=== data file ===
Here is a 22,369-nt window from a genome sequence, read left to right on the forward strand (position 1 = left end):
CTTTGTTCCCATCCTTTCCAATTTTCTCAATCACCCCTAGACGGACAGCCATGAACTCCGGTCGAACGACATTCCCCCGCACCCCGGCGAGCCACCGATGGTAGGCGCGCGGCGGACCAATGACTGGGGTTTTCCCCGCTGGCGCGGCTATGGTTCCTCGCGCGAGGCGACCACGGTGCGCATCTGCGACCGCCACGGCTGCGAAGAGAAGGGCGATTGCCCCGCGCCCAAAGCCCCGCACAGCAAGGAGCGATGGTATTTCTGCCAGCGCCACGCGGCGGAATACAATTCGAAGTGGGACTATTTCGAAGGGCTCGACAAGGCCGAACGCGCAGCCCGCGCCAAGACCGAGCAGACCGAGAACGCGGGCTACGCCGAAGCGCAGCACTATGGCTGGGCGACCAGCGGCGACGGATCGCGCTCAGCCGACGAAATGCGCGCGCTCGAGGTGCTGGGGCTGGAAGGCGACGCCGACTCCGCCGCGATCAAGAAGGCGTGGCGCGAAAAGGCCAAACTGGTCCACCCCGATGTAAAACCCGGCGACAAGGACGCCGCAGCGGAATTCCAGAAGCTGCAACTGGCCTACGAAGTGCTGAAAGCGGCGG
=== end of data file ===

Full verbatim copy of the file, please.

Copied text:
Here is a 22,369-nt window from a genome sequence, read left to right on the forward strand (position 1 = left end):
CTTTGTTCCCATCCTTTCCAATTTTCTCAATCACCCCTAGACGGACAGCCATGAACTCCGGTCGAACGACATTCCCCCGCACCCCGGCGAGCCACCGATGGTAGGCGCGCGGCGGACCAATGACTGGGGTTTTCCCCGCTGGCGCGGCTATGGTTCCTCGCGCGAGGCGACCACGGTGCGCATCTGCGACCGCCACGGCTGCGAAGAGAAGGGCGATTGCCCCGCGCCCAAAGCCCCGCACAGCAAGGAGCGATGGTATTTCTGCCAGCGCCACGCGGCGGAATACAATTCGAAGTGGGACTATTTCGAAGGGCTCGACAAGGCCGAACGCGCAGCCCGCGCCAAGACCGAGCAGACCGAGAACGCGGGCTACGCCGAAGCGCAGCACTATGGCTGGGCGACCAGCGGCGACGGATCGCGCTCAGCCGACGAAATGCGCGCGCTCGAGGTGCTGGGGCTGGAAGGCGACGCCGACTCCGCCGCGATCAAGAAGGCGTGGCGCGAAAAGGCCAAACTGGTCCACCCCGATGTAAAACCCGGCGACAAGGACGCCGCAGCGGAATTCCAGAAGCTGCAACTGGCCTACGAAGTGCTGAAAGCGGCGG